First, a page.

strangest systems I've sent email from
alexmcwhirter at triadic.us
alexmcwhirter at triadic.us
Thu Apr 28 09:52:32 CDT 2016
On 2016-04-28 10:44, Liam Proven wrote:
> On 28 April 2016 at 16:35, Mouse <mouse at rodents-montreal.org> wrote:
>>>> But the marketing men got to it and ruined its security and
>>>> elegance, to produce the lipstick-and-high-heels Windows XP. That
>>>> version, insecure and flakey with its terrible bodged-in browser,
>>>> that, of course, was the one that sold.
>>> ā??Consistent mediocrity, delivered on a large scale, is much
>>> more profitable than anything on a small scale, no matter how
>>> efficient it might be.ā??
>> Indeed. Ask any junk-food chain.
>> The depressing (to me) part is that there seems to be a place for
>> decent-quality restaurants in the same restaurant-food ecosystem that
>> contains junk-food chains...but there doesn't seem to be the analog in
>> the computer operating system ecosystem.
> Absolutely! This is *the* key question, really.
We get closer to that analog as time passes. The more Linux becomes the
next Windows, the more people jump ship (mostly to FreeBSD). Gentoo
Linux is my distro of choice simply because i can pick, choose, and
compile everything i want for just about any arch. However, if i could
choose any OS i would probably go with illumos. Unfortunately The man
power needed to maintain the software repo is the biggest challenge when
wanting to go you're own direction. I would say that it's the primary
reason it seems like we're dining in a world of McDonald's and Steak
Houses, but nothing in-between.
>>>> Linux got nowhere until it copied the XP model.
>> Only for corporate values of "nowhere". Considering it to be a
>> because it wasn't grabbing "market" share, or because there weren't
>> large companies involved, is to buy into the problem, defining success
>> in monetary (or near-monetary) terms.
>> I don't know what Linus's original vision for Linux was, so I don't
>> know when (if ever) it was his idea of a success. But I would have
>> called it a success much earlier, and, indeed, I would be tempted to
>> say it failed _when_ it "copied the XP model" and "got somewhere",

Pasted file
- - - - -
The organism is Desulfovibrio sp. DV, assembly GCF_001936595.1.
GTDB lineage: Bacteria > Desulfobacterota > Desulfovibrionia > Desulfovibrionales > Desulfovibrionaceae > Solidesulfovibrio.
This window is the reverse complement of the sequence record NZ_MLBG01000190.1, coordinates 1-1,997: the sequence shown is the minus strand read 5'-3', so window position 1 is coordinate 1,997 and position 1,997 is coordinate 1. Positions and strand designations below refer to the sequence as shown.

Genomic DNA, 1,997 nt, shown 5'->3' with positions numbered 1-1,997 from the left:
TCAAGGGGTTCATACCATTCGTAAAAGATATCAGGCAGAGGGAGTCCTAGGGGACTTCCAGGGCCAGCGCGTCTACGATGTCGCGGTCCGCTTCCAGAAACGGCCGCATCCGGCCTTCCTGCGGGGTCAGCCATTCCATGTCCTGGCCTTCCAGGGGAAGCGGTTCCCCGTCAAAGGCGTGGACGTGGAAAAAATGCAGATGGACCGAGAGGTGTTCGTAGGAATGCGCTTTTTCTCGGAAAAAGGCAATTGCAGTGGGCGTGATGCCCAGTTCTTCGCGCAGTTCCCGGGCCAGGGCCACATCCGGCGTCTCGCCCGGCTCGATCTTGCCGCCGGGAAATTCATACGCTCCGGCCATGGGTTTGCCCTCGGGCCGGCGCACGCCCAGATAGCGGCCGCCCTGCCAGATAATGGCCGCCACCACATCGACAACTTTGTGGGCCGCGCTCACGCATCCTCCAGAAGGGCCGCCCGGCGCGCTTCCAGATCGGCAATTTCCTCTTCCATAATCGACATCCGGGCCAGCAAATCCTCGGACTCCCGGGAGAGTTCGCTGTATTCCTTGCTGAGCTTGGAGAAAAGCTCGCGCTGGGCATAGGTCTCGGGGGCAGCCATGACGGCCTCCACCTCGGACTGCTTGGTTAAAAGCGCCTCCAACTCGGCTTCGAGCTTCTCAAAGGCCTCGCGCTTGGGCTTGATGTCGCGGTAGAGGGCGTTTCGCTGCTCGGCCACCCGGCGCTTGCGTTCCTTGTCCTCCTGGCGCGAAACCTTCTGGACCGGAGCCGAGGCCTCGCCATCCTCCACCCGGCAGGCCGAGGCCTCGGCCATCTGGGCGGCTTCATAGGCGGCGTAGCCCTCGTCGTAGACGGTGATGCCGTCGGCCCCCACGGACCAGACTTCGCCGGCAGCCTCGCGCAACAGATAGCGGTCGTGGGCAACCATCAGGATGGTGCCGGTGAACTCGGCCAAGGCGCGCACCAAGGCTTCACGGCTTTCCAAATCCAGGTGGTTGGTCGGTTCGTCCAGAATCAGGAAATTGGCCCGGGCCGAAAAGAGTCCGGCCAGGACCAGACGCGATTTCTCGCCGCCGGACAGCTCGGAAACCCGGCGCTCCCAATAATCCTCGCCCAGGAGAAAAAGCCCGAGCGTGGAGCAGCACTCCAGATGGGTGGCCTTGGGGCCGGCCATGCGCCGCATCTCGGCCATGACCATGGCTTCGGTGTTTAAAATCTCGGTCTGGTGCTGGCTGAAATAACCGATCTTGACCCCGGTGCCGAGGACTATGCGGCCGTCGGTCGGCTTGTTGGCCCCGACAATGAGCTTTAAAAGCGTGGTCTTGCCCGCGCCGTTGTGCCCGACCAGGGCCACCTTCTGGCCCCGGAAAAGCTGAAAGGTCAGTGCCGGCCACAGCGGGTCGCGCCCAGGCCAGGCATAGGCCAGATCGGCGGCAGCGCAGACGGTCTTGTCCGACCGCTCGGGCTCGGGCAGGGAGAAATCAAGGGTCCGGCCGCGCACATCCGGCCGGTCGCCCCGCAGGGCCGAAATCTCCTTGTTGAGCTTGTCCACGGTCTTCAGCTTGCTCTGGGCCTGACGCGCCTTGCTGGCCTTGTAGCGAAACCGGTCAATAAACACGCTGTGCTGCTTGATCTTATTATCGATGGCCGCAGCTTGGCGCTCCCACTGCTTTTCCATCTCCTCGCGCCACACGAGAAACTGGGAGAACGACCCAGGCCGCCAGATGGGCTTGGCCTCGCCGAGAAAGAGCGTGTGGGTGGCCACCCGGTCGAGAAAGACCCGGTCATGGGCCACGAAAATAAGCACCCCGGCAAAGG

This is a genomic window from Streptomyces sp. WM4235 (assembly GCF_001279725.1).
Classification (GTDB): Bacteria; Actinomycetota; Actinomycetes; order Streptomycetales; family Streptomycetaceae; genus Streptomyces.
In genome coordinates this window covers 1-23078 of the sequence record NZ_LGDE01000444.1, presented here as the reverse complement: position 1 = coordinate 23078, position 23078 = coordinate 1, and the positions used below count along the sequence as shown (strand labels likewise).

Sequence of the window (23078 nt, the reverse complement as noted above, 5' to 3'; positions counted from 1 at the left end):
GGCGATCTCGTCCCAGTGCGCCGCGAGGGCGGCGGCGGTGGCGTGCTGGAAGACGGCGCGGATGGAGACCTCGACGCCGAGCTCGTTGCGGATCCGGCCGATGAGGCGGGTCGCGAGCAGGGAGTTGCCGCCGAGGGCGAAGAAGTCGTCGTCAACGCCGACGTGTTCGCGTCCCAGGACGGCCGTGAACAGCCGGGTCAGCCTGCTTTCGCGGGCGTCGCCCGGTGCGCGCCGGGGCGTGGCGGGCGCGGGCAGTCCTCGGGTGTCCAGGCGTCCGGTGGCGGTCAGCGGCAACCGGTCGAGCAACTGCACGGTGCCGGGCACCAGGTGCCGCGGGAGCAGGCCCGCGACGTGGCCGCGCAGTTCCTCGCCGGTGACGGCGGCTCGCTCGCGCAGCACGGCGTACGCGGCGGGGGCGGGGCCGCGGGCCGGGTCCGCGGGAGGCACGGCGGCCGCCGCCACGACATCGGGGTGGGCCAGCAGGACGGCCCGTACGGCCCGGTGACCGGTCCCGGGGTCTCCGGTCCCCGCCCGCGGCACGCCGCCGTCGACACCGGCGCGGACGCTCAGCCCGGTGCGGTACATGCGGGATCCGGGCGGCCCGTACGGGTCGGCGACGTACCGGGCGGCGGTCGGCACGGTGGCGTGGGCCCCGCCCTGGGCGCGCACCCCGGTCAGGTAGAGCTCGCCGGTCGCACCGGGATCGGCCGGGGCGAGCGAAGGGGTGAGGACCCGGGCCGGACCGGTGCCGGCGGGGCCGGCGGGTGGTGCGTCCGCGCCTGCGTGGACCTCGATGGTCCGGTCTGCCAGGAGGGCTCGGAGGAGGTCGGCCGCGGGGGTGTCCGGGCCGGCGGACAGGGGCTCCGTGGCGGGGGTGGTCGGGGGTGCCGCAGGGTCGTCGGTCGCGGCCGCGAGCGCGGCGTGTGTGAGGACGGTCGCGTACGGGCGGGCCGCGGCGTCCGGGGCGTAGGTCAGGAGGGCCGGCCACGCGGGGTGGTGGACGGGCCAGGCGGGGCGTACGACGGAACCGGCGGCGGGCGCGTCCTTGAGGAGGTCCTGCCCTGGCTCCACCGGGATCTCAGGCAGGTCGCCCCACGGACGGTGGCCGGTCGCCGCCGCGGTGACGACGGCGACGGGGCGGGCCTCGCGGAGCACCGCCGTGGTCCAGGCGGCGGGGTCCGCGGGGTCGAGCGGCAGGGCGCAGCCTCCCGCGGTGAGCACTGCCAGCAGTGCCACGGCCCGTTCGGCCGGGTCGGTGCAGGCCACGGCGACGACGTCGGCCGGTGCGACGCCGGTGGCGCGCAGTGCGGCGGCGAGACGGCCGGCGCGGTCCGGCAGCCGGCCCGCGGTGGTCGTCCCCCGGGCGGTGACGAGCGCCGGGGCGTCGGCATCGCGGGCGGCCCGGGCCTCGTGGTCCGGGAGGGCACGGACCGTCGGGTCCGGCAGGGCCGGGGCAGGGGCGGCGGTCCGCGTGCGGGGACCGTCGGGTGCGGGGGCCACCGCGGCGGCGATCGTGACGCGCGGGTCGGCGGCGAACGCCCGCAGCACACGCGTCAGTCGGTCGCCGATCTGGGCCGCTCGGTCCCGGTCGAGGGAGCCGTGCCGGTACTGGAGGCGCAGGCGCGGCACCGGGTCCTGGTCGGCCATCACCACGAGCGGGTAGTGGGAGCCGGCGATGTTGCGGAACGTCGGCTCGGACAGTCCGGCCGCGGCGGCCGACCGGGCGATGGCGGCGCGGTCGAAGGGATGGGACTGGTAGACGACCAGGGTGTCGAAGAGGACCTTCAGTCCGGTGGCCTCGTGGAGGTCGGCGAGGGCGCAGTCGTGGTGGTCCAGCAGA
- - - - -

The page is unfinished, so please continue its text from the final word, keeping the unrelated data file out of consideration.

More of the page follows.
>> because that's when it lost the benefits early versions brought.
> OK, a very fair point. Linux was indeed popular and widely-used in the
> FOSS world, and among Unix types.
> But it still took many years for Canonical's Bug #0 to be closed.
> I'd argue 2 things helped achieve that.
> First, Ubuntu made Debian usable by mortals. I ran SuSE before Warty
> Warthog, but I wasn't that happy with it. It was merely the
> least-worst option since Caldera self-immolated.
> Ubuntu achieved its goal, which, reading between the lines, was
> basically "a Linux distro simple enough that the average Windows power
> user will be able to install it and get useful work done using it,
> without extras or tweaking".
> AIUI Ubuntu today is a bit over half of Linux desktop usage, as best
> as anyone can estimate this. I suspect that means that actually,
> Ubuntu has (probably quite a lot more than) doubled desktop Linux
> usage, and it's forced all the other distros to up their game.
> (Actually it's forced a lot of them out of the game, which is sad, but
> probably inevitable.)
> I also gather that it is now strongly dominant in cloud/VM deployments.
> Secondly, Android. Android is probably something like 99% of
> non-server/embedded Linux usage. In terms of Linuxes that ordinary
> people actually directly interact with -- excluding washing machines,
> ATMs, whatever -- Android is, I strongly suspect, *it* and everything
> else is a rounding error.
>> I can't help wondering how many people use Linux because "Open Source"
>> but have never once even tried to build anything from source.
> Some, certainly.
Indeed, but more end users help drive demand for better software.
Eventually someone will get frustrated a build a better tool or improve
and existing one.
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